After studying abroad twice with my Italian professor, she asked me to be her program assistant for the summer after I graduated. My job consisted of counting to 40 a lot (40 students on the program), buying tickets, enforcing quiet hours, etc., and in return I got to be in Italy for 8 weeks for free. Best job ever. At the end of every program, my Italian professor took our group to the Aeolian Islands to get some rest and relaxation before final exams. It is one of my favorite places in the world; I love the black volcanic sand and swimming in underwater craters. It is a true paradise. It is also the location of one of the most significant moments in my life. I was standing on the docks with my Italian professor one evening after dinner and I remember her saying, “Elise, I just don’t think you’ll be happy working with fraternities and sororities for the rest of your life. I really think you should consider international education.”

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Vulcano, Italy – one of my favorite places in the world and where I first contemplated a career in international education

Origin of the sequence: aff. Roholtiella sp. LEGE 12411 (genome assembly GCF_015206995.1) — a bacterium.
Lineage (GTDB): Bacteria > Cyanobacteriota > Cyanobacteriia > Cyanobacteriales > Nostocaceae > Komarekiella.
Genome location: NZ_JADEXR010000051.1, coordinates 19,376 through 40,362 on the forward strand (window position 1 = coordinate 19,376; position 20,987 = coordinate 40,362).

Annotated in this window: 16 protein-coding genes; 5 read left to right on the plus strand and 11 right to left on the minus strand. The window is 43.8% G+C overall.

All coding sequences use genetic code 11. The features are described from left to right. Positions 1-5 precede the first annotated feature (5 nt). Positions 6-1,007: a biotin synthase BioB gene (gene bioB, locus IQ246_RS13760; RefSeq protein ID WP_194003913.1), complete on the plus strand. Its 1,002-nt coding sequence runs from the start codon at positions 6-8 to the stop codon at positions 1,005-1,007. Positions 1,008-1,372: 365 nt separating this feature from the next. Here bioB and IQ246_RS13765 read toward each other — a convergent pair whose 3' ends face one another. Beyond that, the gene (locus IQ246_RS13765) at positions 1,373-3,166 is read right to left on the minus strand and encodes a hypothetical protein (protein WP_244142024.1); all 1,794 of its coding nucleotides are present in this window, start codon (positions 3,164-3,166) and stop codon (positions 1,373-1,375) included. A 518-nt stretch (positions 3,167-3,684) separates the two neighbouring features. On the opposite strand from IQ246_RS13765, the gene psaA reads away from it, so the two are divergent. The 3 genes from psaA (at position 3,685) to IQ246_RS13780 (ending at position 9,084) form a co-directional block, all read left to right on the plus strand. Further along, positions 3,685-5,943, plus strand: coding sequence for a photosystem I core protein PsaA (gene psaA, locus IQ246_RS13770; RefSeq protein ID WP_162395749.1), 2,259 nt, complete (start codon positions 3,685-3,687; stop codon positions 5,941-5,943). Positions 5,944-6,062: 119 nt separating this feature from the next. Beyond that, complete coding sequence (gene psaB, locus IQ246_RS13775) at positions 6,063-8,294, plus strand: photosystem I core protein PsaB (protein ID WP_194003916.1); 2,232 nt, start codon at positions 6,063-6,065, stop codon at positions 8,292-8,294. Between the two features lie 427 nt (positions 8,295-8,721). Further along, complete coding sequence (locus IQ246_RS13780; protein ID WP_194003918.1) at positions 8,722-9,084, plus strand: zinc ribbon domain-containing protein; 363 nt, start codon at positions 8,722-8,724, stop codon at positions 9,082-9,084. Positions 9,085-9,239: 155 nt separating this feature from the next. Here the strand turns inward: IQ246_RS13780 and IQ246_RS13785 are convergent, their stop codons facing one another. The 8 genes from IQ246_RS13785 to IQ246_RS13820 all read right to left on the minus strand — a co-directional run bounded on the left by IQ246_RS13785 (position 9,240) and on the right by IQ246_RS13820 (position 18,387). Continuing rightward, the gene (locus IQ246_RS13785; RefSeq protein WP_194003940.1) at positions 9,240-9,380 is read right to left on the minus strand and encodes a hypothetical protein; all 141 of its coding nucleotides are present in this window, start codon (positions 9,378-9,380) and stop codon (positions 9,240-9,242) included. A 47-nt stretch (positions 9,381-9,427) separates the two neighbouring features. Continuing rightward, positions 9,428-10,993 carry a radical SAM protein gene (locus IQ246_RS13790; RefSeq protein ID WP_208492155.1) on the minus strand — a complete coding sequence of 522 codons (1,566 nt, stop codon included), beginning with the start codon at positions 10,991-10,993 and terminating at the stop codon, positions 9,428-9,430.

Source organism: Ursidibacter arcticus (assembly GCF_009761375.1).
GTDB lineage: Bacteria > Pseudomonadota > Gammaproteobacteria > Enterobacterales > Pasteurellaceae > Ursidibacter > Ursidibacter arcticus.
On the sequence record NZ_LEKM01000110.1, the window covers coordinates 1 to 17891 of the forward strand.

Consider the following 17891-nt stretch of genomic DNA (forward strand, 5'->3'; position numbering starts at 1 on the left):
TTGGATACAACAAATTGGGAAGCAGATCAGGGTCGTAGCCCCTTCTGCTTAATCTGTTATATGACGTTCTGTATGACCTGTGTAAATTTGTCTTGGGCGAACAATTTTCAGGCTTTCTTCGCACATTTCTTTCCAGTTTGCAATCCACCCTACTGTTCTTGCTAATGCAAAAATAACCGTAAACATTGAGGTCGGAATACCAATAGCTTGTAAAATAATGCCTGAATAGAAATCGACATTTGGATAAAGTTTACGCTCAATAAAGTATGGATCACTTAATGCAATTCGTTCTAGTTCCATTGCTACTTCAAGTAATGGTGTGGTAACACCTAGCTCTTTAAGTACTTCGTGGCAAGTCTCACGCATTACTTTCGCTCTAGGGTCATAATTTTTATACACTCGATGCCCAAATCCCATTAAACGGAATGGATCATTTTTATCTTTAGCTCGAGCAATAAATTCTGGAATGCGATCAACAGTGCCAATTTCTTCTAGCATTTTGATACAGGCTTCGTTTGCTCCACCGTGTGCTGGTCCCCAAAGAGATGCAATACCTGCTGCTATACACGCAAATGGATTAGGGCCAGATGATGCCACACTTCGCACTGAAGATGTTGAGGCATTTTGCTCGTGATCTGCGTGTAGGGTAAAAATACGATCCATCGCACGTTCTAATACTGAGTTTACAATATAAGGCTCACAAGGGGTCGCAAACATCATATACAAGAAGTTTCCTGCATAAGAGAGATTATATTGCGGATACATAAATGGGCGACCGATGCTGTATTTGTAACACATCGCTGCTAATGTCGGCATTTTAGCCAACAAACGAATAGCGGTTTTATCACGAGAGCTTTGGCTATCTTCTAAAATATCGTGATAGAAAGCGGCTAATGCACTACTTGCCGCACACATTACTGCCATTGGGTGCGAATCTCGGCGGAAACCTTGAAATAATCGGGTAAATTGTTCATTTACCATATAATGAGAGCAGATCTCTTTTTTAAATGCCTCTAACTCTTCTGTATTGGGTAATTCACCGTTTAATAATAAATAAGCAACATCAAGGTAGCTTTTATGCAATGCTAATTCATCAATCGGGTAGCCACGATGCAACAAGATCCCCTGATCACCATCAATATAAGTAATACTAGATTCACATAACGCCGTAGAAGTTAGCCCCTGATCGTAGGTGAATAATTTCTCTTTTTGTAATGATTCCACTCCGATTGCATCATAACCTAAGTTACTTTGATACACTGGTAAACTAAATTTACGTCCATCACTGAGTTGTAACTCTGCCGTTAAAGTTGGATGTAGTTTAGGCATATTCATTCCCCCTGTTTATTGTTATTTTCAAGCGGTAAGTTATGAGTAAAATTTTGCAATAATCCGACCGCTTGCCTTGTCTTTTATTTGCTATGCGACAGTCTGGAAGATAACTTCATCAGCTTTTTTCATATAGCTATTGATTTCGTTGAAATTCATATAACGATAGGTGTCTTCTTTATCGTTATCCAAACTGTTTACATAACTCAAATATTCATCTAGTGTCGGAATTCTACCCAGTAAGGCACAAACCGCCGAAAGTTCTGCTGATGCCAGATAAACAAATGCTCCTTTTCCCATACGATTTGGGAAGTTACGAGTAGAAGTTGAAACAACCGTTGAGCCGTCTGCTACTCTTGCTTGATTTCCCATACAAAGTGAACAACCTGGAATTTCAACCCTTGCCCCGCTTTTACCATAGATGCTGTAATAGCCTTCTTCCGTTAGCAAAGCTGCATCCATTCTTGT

While I didn’t think much of it at the moment, her words resound in my head still today. As I started my job with the sorority, I quickly realized she was right. It wasn’t fulfilling. I wasn’t inspired.  Six months into my job, I was headed to Argentina to visit my best friend and I felt troubled and lacking direction. While on the plane I began reading The Eighth Habit by Stephen Covey, a book that had been given to me by one of my mentors. The book said that in order to be effective, we have to be great. In order to be great, we have to be passionate. I let this swirl around in my mind. What was I truly passionate about? I loved the college experience. I loved traveling and exploring. I loved studying abroad in Italy. It was at that moment that my Italian professor’s words came back to me and everything clicked. I realized I could combine all my passions if became a study abroad advisor.